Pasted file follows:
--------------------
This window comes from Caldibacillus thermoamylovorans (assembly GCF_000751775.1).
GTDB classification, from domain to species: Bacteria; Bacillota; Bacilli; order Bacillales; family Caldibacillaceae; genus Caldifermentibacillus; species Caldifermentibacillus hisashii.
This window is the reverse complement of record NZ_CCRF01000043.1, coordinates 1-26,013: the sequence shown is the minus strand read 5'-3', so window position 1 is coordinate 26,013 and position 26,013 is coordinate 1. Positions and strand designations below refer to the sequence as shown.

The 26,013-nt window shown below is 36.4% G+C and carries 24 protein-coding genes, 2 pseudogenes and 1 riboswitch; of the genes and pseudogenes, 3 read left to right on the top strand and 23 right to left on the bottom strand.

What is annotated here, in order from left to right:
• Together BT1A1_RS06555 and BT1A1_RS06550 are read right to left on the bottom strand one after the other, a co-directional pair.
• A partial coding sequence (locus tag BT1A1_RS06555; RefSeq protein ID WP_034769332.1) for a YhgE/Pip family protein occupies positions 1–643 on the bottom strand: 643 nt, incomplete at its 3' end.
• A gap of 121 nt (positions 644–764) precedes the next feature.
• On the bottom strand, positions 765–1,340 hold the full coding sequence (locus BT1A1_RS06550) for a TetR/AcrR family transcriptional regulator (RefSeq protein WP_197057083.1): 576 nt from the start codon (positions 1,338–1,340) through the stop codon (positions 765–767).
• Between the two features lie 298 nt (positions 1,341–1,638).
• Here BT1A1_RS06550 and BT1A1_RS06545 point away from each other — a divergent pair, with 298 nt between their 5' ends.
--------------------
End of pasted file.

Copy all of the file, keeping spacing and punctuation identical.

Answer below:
This window comes from Caldibacillus thermoamylovorans (assembly GCF_000751775.1).
GTDB classification, from domain to species: Bacteria; Bacillota; Bacilli; order Bacillales; family Caldibacillaceae; genus Caldifermentibacillus; species Caldifermentibacillus hisashii.
This window is the reverse complement of record NZ_CCRF01000043.1, coordinates 1-26,013: the sequence shown is the minus strand read 5'-3', so window position 1 is coordinate 26,013 and position 26,013 is coordinate 1. Positions and strand designations below refer to the sequence as shown.

The 26,013-nt window shown below is 36.4% G+C and carries 24 protein-coding genes, 2 pseudogenes and 1 riboswitch; of the genes and pseudogenes, 3 read left to right on the top strand and 23 right to left on the bottom strand.

What is annotated here, in order from left to right:
• Together BT1A1_RS06555 and BT1A1_RS06550 are read right to left on the bottom strand one after the other, a co-directional pair.
• A partial coding sequence (locus tag BT1A1_RS06555; RefSeq protein ID WP_034769332.1) for a YhgE/Pip family protein occupies positions 1–643 on the bottom strand: 643 nt, incomplete at its 3' end.
• A gap of 121 nt (positions 644–764) precedes the next feature.
• On the bottom strand, positions 765–1,340 hold the full coding sequence (locus BT1A1_RS06550) for a TetR/AcrR family transcriptional regulator (RefSeq protein WP_197057083.1): 576 nt from the start codon (positions 1,338–1,340) through the stop codon (positions 765–767).
• Between the two features lie 298 nt (positions 1,341–1,638).
• Here BT1A1_RS06550 and BT1A1_RS06545 point away from each other — a divergent pair, with 298 nt between their 5' ends.